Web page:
Shock and dismay where what I faced when I announced my move to Eastern Europe. Most of my family and friends didn’t even know where Poland was on a map (it’s worth noting, I’m from an incredibly small town in Southern US).
They then all begged me to start a travel blog.
The idea of starting a blog was incredibly daunting, but what better way to share my adventures with my family and friends than through a site that was accessible from practically every corner of the world (with a working internet connection, that is)? As a lover of words and an avid consumer of literature, I knew that writing about my experiences would be undeniably rewarding.
But, one question loomed in front of me, more daunting than Mordor: how exactly do I start a travel blog? What dark paths lay ahead and what obstacles would I have to endure to find success in this writing mission?
Thus began my dilemma, the more I researched “how to start a blog” the more burdened I felt (like the weight of the ring pulling me down). I longed for my blog to be beautiful and efficient and transient.
The blogs I loved had incredible photographs, were organized elegantly and contained clutch content. They pitched “start your own travel blog now” and “turn your travel blog into a business.” So I spent hours and hours and hours trying to figure out. Having a blog that was easy to manage and affordable was also crucial as I was working full time and living in Poland where I was earning Polish zloty, where every 1 zloty earned equated to $0.25. (Unlike Frodo, I didn’t have Sam to guide me in the right direction or carry me through the obstacles).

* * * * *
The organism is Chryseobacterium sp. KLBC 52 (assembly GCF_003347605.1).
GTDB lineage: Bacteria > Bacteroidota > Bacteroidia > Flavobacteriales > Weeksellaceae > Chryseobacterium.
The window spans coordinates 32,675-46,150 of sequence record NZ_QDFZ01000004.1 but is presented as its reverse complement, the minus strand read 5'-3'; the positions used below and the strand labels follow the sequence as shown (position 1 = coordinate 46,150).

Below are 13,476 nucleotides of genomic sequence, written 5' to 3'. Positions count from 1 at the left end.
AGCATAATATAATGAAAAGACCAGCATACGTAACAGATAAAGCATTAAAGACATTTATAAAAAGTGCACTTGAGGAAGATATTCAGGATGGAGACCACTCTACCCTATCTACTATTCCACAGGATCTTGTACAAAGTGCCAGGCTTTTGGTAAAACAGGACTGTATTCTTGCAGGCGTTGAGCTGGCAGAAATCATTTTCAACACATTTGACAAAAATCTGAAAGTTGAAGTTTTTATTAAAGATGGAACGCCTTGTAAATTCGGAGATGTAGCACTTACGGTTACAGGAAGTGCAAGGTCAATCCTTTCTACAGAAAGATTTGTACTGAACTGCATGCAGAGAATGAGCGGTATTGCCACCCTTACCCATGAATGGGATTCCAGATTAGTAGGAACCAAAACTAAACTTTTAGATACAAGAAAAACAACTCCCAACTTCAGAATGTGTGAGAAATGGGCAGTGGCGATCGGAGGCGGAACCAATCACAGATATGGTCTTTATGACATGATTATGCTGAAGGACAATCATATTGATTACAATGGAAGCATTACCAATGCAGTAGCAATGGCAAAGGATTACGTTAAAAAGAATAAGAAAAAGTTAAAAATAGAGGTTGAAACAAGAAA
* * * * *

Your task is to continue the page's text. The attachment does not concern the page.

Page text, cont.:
So, long story short: I didn’t succeed.
That’s not to say I didn’t try. I found a domain name that was cliché (pretty sure some part of it included “wander”) and hosted it via the highly recommended Bluehost and then set it all up on WordPress. In practice, I was taking the right steps.
However, my ideals got in the way.
I expected if I correctly set everything up, my site would ascend directly to one of the highly ranked sites that I had been perusing for inspiration and ideas. Rather than investing time in documenting my experiences and slowly taking steps to move forward, I focused on the things I didn’t have, like a fancy camera for out-of-this-world pictures or expertise in how to monetize.
Looking back now, I wish I had focused on simply documenting my experiences. Too much time was wasted worrying about the quality of my site or how to precisely optimize photos or which were the most targeted keywords (all important things, but things that come with time).
Here’s what I wish I had known:
1. Set up your blog. (I did this successfully.)
I won’t dive into the depths of how exactly to set up a travel blog, as has been expertly done by Expert Vagabond in his clear step-by-step guide. You should check it out.
His post very clearly outlines the fundamental steps that build your foundation and put you in the direction of success.